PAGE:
Violence breaks out at Greek anti-austerity demonstration
By Derek Gatopoulos, AP
October 19, 2012, 12:10 am TWN
ATHENS--Hundreds of youths pelted riot police with petrol bombs, bottles and chunks of marble Thursday as yet another Greek anti-austerity demonstration descended into violence, less than a month after more intense clashes broke out during a similar protest.
A 65-year-old protester suffered a fatal heart attack during the demonstration, the Health Ministry said. The man was taken to hospital but efforts to revive him failed. It was not immediately clear whether the protester had been caught up in the rioting when he fell ill.
Authorities said around 70,000 protesters took to the street during the country's second general strike in a month as workers across the country walked off the job to protest new austerity measures the government is negotiating with Greece's international creditors.
The measures for 2013-14, worth 13.5 billion euros (US$17.7 billion), aim to prevent the country from going bankrupt and potentially having to leave the 17-nation eurozone.
Riot police responded with volleys of tear gas and stun grenades in the capital's Syntagma Square outside Parliament as protesters scattered during the clashes, which continued on and off for about an hour. Another general strike in late September had also seen limited, but much more intense, clashes between protesters and police.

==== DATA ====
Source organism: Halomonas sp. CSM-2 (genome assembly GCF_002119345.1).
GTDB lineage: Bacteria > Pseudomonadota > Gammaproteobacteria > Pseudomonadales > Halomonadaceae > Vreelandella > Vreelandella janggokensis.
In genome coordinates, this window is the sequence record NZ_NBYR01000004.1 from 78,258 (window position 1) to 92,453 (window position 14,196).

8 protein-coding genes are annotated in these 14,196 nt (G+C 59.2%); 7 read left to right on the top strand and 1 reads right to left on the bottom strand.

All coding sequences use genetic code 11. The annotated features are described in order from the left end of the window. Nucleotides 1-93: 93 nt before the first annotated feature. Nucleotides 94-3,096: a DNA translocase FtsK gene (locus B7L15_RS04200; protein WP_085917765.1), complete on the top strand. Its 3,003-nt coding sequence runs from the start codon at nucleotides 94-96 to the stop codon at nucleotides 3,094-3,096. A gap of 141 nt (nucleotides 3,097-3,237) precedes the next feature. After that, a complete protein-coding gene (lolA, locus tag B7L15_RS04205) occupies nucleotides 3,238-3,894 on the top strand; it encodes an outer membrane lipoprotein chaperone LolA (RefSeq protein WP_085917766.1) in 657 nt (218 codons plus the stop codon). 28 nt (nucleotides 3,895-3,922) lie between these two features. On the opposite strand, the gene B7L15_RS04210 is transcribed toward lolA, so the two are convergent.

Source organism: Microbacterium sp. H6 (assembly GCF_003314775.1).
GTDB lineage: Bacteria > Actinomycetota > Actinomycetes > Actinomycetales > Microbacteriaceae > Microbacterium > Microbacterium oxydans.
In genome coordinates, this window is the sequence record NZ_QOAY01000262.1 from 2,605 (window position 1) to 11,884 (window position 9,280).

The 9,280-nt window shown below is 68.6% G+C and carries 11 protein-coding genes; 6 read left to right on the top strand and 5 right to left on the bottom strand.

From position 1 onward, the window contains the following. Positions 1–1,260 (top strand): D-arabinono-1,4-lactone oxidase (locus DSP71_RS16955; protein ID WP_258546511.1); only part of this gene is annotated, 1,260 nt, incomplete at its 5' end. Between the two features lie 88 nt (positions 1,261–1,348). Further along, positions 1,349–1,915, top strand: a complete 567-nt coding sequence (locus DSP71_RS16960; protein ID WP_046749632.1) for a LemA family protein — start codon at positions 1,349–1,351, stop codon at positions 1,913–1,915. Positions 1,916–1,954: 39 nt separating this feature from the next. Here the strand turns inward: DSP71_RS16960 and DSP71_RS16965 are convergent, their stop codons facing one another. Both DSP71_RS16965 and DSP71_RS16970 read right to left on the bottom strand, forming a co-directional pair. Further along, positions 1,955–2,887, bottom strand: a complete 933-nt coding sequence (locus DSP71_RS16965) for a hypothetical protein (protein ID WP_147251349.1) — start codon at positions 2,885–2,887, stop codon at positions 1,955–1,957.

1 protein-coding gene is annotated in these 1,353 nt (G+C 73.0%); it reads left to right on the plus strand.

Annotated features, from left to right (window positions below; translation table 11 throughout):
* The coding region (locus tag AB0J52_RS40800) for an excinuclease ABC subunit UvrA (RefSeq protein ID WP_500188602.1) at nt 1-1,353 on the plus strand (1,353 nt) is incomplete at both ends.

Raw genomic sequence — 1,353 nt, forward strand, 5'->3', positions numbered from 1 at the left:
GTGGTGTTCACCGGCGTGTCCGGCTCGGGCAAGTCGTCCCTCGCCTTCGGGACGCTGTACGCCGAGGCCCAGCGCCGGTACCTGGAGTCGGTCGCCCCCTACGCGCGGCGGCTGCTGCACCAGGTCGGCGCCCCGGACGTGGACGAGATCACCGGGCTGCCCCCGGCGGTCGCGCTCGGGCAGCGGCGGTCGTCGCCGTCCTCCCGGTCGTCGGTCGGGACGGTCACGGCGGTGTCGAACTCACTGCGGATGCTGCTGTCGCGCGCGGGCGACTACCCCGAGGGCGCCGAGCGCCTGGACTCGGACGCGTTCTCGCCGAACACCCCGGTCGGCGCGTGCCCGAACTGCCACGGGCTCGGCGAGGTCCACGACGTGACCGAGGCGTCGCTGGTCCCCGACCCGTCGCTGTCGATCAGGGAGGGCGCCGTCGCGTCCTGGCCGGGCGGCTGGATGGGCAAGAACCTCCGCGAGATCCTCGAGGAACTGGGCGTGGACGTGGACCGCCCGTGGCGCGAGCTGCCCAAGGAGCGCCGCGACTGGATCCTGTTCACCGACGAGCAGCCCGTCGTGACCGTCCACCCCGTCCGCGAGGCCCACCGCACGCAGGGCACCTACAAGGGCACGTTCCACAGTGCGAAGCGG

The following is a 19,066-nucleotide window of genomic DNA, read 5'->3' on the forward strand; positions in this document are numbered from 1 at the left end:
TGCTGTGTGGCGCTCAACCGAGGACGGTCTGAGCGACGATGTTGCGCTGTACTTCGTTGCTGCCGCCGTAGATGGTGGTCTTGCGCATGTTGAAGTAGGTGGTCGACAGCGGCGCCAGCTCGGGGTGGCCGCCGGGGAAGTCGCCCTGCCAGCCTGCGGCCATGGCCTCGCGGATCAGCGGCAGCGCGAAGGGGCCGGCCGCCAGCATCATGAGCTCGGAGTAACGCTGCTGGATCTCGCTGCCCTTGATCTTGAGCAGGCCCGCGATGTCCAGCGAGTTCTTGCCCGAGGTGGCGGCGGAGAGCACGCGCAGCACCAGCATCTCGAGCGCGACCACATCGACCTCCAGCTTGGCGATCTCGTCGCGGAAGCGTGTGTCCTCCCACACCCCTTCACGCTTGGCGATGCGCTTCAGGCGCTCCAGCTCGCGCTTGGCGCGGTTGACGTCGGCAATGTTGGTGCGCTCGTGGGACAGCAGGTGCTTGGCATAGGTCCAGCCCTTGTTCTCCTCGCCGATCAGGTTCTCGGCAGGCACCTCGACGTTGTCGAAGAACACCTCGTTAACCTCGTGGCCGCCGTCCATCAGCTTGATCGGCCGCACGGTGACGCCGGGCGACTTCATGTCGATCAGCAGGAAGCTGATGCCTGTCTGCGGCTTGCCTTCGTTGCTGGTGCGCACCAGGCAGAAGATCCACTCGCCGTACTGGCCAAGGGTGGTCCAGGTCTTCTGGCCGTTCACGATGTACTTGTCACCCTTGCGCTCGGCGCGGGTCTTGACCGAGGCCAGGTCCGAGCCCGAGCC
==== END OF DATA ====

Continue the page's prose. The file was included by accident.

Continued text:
Four demonstrators were injured after being hit by police, volunteer paramedics said. The Health Ministry said two of the protesters were treated in hospital and that their injuries were not serious.
Hundreds of police had been deployed in the Greek capital ahead of the demonstration, as such protests often turn violent. Police said about 50 people were detained Thursday.
A similar demonstration by about 17,000 people in the northern city of Thessaloniki ended peacefully.
Thursday's strike was timed to coincide with a European Union summit in Brussels later in the day, at which Greece's economic fate will likely feature large.
The strike grounded flights, shut down public services, closed schools, hospitals and shops and hampered public transport in the capital. Taxi drivers joined in for nine hours, while a three-hour work stoppage by air traffic controllers led to flight cancellations. Islands were left cut off as ferries stayed in ports.
Athens has seen hundreds of anti-austerity protests over the past three years, since Greece revealed it had been misreporting its public finance figures. With confidence ravaged and austerity demanded, the country has sunk into a deep economic recession that has many of the same hallmarks of the Great Depression of the 1930s.